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Protecting a file from accidentally being sent.


On Wed, 2 May 2018 at 13:19, Owen Thomas <owen.paul.thomas at gmail.com> wrote:

> Maybe I'm mistaken, but I seem to recall that when a Windows (circa 95)
shortcut appeared in a file selection dialogue, the shortcut, and not the
file it referred to was selected.

> It's probably been "fixed" by now. Who knows...

I think that's what happened with 16-bit apps (or Windows NT 3.x apps)
which didn't understand shortcuts.

Symlinks are part of the filesystem, so integrated a lot more deeply into
the OS than shortcuts, which were a Win95 bodge to get around the fact that
FAT didn't support symlinks.

Apple's Aliases were a lot more sophisticated as they included the machine
ID as well -- so an alias could even work over a LAN connection and give
you access to the original file on a different node on the network, even if
that file wasn't on your machine. (Assuming the remote node was turned on,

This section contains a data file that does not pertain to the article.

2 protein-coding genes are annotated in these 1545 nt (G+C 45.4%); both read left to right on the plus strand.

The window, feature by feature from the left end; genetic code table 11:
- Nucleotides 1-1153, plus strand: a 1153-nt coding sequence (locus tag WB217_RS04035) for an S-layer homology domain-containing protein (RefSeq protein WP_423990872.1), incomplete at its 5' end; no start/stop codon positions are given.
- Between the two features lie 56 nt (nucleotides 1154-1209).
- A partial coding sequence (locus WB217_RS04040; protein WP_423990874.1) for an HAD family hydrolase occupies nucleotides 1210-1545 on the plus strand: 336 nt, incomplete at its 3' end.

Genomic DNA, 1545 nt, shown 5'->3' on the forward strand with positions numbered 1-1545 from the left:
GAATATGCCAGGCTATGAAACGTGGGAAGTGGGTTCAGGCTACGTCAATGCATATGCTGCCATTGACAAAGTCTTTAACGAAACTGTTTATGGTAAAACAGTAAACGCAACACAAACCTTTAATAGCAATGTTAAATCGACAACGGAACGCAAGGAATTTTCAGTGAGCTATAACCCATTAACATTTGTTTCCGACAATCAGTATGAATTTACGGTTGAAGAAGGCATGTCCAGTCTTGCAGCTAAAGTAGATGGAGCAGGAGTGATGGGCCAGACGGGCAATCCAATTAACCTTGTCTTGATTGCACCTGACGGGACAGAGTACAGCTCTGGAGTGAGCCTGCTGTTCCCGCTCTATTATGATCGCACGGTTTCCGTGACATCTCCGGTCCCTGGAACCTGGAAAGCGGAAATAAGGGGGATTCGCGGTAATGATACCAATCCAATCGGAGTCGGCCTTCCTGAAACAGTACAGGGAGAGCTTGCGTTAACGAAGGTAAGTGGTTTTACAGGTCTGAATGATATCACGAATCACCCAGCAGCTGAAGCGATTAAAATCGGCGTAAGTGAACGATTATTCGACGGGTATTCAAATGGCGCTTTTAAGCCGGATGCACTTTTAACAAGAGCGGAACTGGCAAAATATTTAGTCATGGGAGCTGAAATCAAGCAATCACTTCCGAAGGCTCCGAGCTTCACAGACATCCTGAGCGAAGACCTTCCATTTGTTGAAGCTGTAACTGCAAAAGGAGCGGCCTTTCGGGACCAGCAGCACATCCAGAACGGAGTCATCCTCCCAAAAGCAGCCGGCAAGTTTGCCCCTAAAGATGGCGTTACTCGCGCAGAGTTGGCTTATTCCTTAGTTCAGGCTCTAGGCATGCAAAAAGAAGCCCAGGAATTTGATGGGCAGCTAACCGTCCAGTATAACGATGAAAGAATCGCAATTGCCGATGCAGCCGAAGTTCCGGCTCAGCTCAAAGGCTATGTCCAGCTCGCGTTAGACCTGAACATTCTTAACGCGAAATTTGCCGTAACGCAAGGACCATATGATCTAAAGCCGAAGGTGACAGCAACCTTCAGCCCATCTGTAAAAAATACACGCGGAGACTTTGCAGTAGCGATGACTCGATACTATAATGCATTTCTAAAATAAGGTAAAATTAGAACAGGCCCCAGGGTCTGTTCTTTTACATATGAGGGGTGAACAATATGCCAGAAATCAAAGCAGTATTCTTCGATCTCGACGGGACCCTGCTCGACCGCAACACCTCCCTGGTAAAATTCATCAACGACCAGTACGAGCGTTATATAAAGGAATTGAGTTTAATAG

and you had access rights to it, etc.)

OS X doesn't use aliases much as it's UNIXâ?¢ so it has symlinks. Aliases
were a classic MacOS technology.

Anyway, yes, that could happen.

I mainly make symlinks to _folders_ so that, for instance, on my laptop,
although Ubuntu has its own ext4 /home partition, inside my home directory,
~/Documents etc. actually are links to the Windows home directory folders
of the same name. (My Windows drive is much bigger.) Linux can see into a
Windows NTFS drive no problem, whereas getting Windows to open an ext4
drive needs some work.

So whichever OS I boot into, I have the same folders with the same contents.

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